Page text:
Notes: Iwamura making big impression
Rays third baseman off to best start for Japanese player
ARLINGTON -- While the Rays have their Akinori in third baseman Akinori Iwamura, the Rangers have theirs in right-hander Akinori Otsuka.
Iwamura has been friends with Otsuka since Otsuka played in the Minor Leagues in Japan with Iwamura's brother, Takashi. When asked about Otsuka, Iwamura did not respond in Japanese, he simply smiled and said in perfect English: "He's my friend."
Iwamura and Otsuka have only met twice on the field since the teams they played for in Japan were in separate leagues and they did not have interleague play. One of the times Iwamura did face Otsuka brought an interesting reaction from Iwamura.
"I couldn't stop laughing," Iwamura said. "If I face him in the Major Leagues, I'll try not to smile. In Japan I had that experience when I faced him."
Iwamura could break down in laughter at home plate and it's doubtful anybody with the Rays would say anything given the strong start he's had.
Iwamura ranked second in the Major Leagues in batting heading into Monday night's game against the Rangers. He was hitting .529 (9-for-17) and trails only Trot Nixon (.556) of the Indians. Iwamura has hit safely in his first five Major League games and has reached base in 13 of 21 trips to the plate. He is off to the best start of any of the Japan League stars who have jumped to the Major Leagues.
Iwamura started slowly during the spring, but Maddon never lost faith in him, which Iwamura said he greatly appreciated.
"I saw a young professional," said Maddon when explaining his belief in Iwamura. "I never saw doubt in his face. ... From the day I met this young man I could see he likes [the attention]. I just had a strong belief he'd be OK."
The best starts by Japan League alumni after five games are: Iwamura, (.529); Ichiro, Mariners 2001 (.417); Tsuyoshi Shingo, Mets 2001, (.400); Tadahito Iguchi, White Sox 2005 (.389); Kenji Johjima, Mariners 2006 (.333); Kaz Matsui, Mets 2004 (.316); and Hideki Matsui, Yankees 2003 (.304).
Lineup variation: Rocco Baldelli was back in center field Monday night with Elijah Dukes being used as the DH. Maddon said he has no set schedule with Baldelli, who was used as the DH Sunday after playing center field Saturday night, only that he'll continue to talk to Baldelli to make sure Baldelli's right hamstring is fine.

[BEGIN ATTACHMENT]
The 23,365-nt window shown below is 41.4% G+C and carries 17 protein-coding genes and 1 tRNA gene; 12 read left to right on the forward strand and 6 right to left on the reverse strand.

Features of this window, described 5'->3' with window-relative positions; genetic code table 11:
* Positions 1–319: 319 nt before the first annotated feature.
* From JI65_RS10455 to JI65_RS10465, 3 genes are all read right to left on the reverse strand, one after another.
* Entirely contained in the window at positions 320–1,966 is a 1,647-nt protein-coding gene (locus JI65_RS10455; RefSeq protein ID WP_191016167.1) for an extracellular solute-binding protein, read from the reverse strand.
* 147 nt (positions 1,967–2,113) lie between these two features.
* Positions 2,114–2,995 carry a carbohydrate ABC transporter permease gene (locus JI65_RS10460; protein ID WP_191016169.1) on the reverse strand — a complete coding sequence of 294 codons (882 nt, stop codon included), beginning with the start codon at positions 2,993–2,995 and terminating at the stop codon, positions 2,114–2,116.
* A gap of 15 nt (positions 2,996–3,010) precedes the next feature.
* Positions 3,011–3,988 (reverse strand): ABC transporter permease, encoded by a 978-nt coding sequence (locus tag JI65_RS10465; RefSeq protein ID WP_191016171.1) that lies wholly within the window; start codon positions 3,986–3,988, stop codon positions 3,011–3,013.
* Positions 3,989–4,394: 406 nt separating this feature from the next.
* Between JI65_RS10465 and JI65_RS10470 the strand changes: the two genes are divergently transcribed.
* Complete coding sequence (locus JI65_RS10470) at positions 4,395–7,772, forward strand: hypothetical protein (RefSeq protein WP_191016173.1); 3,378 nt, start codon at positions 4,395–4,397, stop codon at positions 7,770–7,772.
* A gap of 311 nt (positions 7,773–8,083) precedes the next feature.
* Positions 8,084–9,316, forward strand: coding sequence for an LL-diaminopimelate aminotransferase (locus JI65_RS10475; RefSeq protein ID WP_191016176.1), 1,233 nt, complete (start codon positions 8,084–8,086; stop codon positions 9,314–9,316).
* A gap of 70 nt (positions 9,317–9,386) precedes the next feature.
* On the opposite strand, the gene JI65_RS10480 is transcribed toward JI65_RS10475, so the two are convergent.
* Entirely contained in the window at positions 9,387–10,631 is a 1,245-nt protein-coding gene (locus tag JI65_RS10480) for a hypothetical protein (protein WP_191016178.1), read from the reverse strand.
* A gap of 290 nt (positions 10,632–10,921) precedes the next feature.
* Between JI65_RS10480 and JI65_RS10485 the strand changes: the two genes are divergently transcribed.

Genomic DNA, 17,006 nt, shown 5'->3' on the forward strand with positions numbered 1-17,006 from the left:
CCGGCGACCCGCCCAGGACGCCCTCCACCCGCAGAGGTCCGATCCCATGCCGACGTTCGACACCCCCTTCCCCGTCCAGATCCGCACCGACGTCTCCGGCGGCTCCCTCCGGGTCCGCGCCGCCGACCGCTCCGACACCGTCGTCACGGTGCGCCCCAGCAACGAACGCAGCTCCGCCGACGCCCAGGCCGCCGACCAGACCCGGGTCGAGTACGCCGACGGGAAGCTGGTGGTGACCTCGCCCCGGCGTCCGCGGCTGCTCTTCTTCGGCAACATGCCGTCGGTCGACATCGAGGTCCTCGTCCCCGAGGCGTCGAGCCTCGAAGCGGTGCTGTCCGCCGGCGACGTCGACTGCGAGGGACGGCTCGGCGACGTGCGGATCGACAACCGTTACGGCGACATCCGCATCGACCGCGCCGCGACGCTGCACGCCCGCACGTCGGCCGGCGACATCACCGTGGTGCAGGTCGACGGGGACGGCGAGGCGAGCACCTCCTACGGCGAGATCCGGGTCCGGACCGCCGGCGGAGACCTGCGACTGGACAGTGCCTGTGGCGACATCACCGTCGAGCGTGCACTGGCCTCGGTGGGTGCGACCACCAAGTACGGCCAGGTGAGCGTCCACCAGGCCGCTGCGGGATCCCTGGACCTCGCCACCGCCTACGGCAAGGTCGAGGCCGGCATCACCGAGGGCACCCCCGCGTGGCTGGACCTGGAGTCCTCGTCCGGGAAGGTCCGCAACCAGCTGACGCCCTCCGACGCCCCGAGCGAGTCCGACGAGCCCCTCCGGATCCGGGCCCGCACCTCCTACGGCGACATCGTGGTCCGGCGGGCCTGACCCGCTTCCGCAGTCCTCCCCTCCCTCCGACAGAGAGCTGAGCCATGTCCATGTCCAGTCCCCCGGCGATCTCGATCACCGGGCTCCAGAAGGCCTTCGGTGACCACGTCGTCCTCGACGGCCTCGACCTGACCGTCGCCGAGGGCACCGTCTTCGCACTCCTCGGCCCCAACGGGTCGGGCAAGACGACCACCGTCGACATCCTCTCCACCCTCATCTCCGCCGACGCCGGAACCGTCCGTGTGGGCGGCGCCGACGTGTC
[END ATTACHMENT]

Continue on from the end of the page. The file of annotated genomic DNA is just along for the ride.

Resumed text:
Baldelli "has done so well to this point, so why mess with it," said Maddon, explaining they'll continue to proceed the way they have been.
Maddon would like to get B.J. Upton into some games at center field, too. He also expressed interest in seeing how Dukes handles being the DH, noting that it's "what you do between the at-bats" that often determines success or failure as the DH.
Zobrist off slowly: Ben Zobrist is off to a slow start at the plate, hitting just .059 entering Monday night's game. Maddon is not concerned about his shortstop, he just wants him to relax a little more.
"Nobody can try harder," Maddon said. "Nobody can work harder. Nobody can care more than him."
Maddon complimented the way Zobrist has played the field and he also pointed out that he has had some hard luck at the plate.
"He led us in hard-hit outs last year and he's doing it again this year," Maddon said. "[I told him to] just try a little bit easier. It's going to happen."
More about Kazmir: Scott Kazmir has 15 strikeouts on the season, which ties him with the Twins' Johan Santana and the Phillies' Brett Myers for the most in the Major Leagues. The Rays' ace struck out 10 Blue Jays on Sunday, including his first eight outs by way of the K. According to the Elias Sports Bureau, since the inception of the DH in 1973, only one other American League pitcher recorded eight or more strikeouts through his first 2 2/3 innings pitched. Ron Guidry of the Yankees had nine strikeouts on May 10, 1986 against the Rangers and finished the game with 11 in a 4-3 win at Texas.
Down on the farm: Durham right-hander Andy Sonnanstine limited Syracuse to just a run on two hits and a walk in six innings while striking out eight in his Triple-A debut. Since the start of 2005, no Minor Leaguer has won more games than Sonnanstine's 30. ... Double-A Montgomery third baseman Evan Longoria hit his first home run of the year, a two-run shot that broke a 2-2 tie; last year's No. 1 pick now has eight hits through four games and is batting .615.
Up next: The Rays will play the second game of their three-game series against the Rangers in an 8:05 ET contest Tuesday night at Rangers Ballpark in Arlington. Right-hander Jae Seo will start for the Rays and will be opposed by right-hander Jamey Wright.
Bill Chastain is a reporter for MLB.com. This story was not subject to the approval of Major League Baseball or its clubs.